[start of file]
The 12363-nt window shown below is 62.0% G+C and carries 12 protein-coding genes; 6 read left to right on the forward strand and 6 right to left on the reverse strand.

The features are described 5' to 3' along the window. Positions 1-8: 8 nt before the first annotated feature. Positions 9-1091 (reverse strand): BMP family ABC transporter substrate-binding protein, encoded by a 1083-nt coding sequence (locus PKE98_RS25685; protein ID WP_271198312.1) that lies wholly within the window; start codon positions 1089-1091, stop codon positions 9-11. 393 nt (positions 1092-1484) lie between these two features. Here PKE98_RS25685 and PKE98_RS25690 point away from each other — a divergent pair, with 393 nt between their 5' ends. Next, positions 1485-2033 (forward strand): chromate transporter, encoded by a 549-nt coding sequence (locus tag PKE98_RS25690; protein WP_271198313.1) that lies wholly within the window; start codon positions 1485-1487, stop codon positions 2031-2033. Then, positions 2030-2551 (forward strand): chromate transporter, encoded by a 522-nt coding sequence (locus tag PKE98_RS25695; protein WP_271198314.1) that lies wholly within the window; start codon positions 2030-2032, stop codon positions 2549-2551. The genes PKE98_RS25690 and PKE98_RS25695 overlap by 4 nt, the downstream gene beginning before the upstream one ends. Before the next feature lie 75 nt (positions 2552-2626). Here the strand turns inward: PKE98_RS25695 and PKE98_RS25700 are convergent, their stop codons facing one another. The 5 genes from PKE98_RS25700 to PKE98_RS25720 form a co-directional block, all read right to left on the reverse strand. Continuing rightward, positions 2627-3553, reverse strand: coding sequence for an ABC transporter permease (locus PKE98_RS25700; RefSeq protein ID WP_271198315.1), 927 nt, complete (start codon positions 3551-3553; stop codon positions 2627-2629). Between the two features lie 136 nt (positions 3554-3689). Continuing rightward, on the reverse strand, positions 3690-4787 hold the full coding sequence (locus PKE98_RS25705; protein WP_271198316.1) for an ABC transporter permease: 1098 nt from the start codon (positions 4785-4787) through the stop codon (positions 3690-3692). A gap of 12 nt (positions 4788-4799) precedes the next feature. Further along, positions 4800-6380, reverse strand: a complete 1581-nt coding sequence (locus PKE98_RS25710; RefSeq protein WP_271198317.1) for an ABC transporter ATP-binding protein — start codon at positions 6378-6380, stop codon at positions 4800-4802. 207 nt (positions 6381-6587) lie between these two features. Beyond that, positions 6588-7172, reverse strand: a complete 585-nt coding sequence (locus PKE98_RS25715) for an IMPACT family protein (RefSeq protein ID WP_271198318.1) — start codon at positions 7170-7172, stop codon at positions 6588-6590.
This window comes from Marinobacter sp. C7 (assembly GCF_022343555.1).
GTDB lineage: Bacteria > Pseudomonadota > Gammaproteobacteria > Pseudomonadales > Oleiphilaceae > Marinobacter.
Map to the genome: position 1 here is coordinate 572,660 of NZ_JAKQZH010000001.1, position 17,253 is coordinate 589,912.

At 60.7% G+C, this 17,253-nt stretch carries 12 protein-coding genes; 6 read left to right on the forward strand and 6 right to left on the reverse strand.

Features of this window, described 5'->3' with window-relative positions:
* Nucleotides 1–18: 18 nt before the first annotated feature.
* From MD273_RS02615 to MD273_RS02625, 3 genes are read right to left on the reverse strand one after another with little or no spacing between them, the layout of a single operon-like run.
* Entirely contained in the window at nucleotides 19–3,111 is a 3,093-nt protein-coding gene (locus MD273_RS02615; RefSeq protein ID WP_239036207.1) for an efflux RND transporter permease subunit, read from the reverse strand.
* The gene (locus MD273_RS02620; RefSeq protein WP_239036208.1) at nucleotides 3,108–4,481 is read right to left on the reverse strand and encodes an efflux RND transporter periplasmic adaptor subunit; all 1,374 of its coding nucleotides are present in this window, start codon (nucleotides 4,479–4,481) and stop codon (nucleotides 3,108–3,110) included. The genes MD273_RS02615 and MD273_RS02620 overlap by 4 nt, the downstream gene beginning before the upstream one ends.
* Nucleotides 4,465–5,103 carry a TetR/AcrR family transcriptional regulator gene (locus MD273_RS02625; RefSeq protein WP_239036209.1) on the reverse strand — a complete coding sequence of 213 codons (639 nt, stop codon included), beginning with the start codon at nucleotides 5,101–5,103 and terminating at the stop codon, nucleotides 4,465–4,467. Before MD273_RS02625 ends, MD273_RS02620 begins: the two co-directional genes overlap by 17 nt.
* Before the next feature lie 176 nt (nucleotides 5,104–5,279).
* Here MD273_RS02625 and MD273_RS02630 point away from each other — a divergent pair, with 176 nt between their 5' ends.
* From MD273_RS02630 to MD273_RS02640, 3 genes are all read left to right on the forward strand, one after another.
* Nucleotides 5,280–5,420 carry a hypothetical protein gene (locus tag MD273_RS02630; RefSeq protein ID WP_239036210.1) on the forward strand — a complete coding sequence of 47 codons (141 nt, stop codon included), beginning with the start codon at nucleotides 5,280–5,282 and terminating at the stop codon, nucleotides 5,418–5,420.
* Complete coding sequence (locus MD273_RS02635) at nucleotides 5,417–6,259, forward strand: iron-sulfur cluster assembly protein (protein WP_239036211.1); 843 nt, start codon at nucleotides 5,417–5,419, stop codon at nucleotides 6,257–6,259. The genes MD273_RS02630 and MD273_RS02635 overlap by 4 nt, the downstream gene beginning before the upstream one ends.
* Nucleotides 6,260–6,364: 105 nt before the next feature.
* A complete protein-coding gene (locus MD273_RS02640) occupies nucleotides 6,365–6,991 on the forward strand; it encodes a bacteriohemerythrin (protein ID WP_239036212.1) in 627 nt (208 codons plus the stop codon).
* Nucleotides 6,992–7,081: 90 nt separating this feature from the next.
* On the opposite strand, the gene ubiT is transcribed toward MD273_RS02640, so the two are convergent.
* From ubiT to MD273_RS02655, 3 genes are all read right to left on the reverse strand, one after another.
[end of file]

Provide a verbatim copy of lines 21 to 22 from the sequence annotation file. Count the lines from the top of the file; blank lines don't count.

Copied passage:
* On the opposite strand, the gene ubiT is transcribed toward MD273_RS02640, so the two are convergent.
* From ubiT to MD273_RS02655, 3 genes are all read right to left on the reverse strand, one after another.